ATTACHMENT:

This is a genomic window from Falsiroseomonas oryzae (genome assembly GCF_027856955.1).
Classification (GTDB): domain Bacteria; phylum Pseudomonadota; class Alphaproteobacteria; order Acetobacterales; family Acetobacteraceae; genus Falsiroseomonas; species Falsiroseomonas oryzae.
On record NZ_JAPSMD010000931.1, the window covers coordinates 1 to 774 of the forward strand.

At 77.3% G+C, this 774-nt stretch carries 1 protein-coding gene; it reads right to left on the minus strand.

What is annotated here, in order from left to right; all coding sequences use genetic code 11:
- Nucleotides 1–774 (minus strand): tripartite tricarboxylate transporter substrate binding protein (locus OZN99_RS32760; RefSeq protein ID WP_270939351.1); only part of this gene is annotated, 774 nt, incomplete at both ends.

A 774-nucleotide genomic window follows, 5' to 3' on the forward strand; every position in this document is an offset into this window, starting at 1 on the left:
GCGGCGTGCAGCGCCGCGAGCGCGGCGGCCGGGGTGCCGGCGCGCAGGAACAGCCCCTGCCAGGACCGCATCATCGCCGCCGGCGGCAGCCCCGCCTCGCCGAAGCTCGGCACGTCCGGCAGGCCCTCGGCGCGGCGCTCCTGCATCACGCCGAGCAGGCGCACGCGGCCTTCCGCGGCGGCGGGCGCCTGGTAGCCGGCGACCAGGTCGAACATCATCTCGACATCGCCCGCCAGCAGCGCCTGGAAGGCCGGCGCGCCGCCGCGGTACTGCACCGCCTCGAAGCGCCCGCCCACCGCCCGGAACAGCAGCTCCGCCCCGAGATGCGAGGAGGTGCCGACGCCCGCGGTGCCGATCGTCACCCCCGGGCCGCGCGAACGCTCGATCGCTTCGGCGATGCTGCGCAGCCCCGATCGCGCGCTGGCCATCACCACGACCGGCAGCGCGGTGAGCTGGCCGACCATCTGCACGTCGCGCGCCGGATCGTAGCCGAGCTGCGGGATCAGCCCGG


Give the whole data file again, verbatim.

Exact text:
This is a genomic window from Falsiroseomonas oryzae (genome assembly GCF_027856955.1).
Classification (GTDB): domain Bacteria; phylum Pseudomonadota; class Alphaproteobacteria; order Acetobacterales; family Acetobacteraceae; genus Falsiroseomonas; species Falsiroseomonas oryzae.
On record NZ_JAPSMD010000931.1, the window covers coordinates 1 to 774 of the forward strand.

At 77.3% G+C, this 774-nt stretch carries 1 protein-coding gene; it reads right to left on the minus strand.

What is annotated here, in order from left to right; all coding sequences use genetic code 11:
- Nucleotides 1–774 (minus strand): tripartite tricarboxylate transporter substrate binding protein (locus OZN99_RS32760; RefSeq protein ID WP_270939351.1); only part of this gene is annotated, 774 nt, incomplete at both ends.

A 774-nucleotide genomic window follows, 5' to 3' on the forward strand; every position in this document is an offset into this window, starting at 1 on the left:
GCGGCGTGCAGCGCCGCGAGCGCGGCGGCCGGGGTGCCGGCGCGCAGGAACAGCCCCTGCCAGGACCGCATCATCGCCGCCGGCGGCAGCCCCGCCTCGCCGAAGCTCGGCACGTCCGGCAGGCCCTCGGCGCGGCGCTCCTGCATCACGCCGAGCAGGCGCACGCGGCCTTCCGCGGCGGCGGGCGCCTGGTAGCCGGCGACCAGGTCGAACATCATCTCGACATCGCCCGCCAGCAGCGCCTGGAAGGCCGGCGCGCCGCCGCGGTACTGCACCGCCTCGAAGCGCCCGCCCACCGCCCGGAACAGCAGCTCCGCCCCGAGATGCGAGGAGGTGCCGACGCCCGCGGTGCCGATCGTCACCCCCGGGCCGCGCGAACGCTCGATCGCTTCGGCGATGCTGCGCAGCCCCGATCGCGCGCTGGCCATCACCACGACCGGCAGCGCGGTGAGCTGGCCGACCATCTGCACGTCGCGCGCCGGATCGTAGCCGAGCTGCGGGATCAGCCCGG